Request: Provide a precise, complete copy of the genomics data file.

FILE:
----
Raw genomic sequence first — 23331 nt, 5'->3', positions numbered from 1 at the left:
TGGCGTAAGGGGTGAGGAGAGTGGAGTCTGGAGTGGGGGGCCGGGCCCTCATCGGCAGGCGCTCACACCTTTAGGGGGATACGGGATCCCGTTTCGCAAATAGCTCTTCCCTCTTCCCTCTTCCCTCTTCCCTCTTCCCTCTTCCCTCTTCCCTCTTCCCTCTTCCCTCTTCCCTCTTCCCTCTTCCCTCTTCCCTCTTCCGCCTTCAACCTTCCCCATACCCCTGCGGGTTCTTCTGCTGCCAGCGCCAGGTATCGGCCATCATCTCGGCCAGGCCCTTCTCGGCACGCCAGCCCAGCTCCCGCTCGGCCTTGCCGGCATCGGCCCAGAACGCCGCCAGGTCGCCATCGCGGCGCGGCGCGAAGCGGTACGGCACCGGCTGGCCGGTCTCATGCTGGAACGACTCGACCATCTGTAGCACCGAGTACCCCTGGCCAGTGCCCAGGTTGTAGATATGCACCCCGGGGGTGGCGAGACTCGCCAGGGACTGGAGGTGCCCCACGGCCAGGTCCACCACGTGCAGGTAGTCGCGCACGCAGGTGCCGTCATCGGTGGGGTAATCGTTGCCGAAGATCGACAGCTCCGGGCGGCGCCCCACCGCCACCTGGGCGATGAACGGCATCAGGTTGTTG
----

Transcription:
Raw genomic sequence first — 23331 nt, 5'->3', positions numbered from 1 at the left:
TGGCGTAAGGGGTGAGGAGAGTGGAGTCTGGAGTGGGGGGCCGGGCCCTCATCGGCAGGCGCTCACACCTTTAGGGGGATACGGGATCCCGTTTCGCAAATAGCTCTTCCCTCTTCCCTCTTCCCTCTTCCCTCTTCCCTCTTCCCTCTTCCCTCTTCCCTCTTCCCTCTTCCCTCTTCCCTCTTCCCTCTTCCCTCTTCCGCCTTCAACCTTCCCCATACCCCTGCGGGTTCTTCTGCTGCCAGCGCCAGGTATCGGCCATCATCTCGGCCAGGCCCTTCTCGGCACGCCAGCCCAGCTCCCGCTCGGCCTTGCCGGCATCGGCCCAGAACGCCGCCAGGTCGCCATCGCGGCGCGGCGCGAAGCGGTACGGCACCGGCTGGCCGGTCTCATGCTGGAACGACTCGACCATCTGTAGCACCGAGTACCCCTGGCCAGTGCCCAGGTTGTAGATATGCACCCCGGGGGTGGCGAGACTCGCCAGGGACTGGAGGTGCCCCACGGCCAGGTCCACCACGTGCAGGTAGTCGCGCACGCAGGTGCCGTCATCGGTGGGGTAATCGTTGCCGAAGATCGACAGCTCCGGGCGGCGCCCCACCGCCACCTGGGCGATGAACGGCATCAGGTTGTTG